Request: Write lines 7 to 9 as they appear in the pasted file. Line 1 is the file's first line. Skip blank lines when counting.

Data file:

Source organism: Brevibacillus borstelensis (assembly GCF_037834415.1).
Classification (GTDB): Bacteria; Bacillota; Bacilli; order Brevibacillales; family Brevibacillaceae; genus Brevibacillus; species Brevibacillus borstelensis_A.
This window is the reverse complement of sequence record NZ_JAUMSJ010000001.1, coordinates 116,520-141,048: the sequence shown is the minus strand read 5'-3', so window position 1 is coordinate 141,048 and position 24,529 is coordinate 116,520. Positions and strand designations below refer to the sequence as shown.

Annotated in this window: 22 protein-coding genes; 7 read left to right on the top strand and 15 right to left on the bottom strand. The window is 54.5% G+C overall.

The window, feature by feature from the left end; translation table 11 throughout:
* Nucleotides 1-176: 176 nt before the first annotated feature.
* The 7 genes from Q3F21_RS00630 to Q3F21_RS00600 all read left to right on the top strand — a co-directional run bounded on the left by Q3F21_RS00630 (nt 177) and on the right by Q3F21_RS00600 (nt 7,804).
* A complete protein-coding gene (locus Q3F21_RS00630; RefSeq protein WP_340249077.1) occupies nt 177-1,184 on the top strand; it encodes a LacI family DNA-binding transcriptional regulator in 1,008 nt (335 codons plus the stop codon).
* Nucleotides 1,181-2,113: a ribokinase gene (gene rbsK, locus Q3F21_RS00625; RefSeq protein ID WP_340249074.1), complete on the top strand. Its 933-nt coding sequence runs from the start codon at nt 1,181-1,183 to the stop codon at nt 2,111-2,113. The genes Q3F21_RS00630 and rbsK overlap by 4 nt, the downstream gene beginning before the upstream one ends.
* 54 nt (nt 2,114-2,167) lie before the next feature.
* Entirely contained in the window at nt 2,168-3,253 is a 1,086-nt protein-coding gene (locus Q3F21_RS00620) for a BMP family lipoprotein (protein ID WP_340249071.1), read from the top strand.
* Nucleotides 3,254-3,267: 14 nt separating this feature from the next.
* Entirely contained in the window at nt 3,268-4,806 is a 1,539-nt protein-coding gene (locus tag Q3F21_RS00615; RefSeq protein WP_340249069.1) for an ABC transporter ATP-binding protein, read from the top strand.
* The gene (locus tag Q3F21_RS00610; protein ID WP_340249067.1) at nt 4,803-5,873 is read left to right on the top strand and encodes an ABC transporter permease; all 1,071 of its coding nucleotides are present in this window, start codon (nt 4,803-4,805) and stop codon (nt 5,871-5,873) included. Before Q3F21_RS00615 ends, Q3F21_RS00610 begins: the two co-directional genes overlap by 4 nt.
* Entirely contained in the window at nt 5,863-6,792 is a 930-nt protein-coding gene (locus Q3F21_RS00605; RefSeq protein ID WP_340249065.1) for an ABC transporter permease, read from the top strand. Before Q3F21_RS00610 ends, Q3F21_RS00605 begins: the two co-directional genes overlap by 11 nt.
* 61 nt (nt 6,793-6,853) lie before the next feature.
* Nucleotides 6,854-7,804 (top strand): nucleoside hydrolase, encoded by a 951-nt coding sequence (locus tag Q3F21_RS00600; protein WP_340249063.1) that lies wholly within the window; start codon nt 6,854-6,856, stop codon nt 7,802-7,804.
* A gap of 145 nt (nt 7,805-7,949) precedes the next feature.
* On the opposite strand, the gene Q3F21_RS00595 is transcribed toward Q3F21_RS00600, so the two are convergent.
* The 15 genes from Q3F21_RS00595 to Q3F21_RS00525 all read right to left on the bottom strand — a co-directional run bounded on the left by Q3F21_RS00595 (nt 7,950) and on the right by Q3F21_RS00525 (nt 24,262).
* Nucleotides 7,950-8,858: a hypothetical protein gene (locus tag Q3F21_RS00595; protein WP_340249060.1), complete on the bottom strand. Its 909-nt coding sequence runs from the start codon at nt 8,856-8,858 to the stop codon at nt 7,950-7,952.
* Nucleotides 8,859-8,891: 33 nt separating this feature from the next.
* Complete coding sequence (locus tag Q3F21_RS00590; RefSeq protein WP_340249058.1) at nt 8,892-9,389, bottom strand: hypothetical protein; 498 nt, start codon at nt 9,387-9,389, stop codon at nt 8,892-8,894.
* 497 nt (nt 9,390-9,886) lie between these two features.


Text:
* The 7 genes from Q3F21_RS00630 to Q3F21_RS00600 all read left to right on the top strand — a co-directional run bounded on the left by Q3F21_RS00630 (nt 177) and on the right by Q3F21_RS00600 (nt 7,804).
* A complete protein-coding gene (locus Q3F21_RS00630; RefSeq protein WP_340249077.1) occupies nt 177-1,184 on the top strand; it encodes a LacI family DNA-binding transcriptional regulator in 1,008 nt (335 codons plus the stop codon).
* Nucleotides 1,181-2,113: a ribokinase gene (gene rbsK, locus Q3F21_RS00625; RefSeq protein ID WP_340249074.1), complete on the top strand. Its 933-nt coding sequence runs from the start codon at nt 1,181-1,183 to the stop codon at nt 2,111-2,113. The genes Q3F21_RS00630 and rbsK overlap by 4 nt, the downstream gene beginning before the upstream one ends.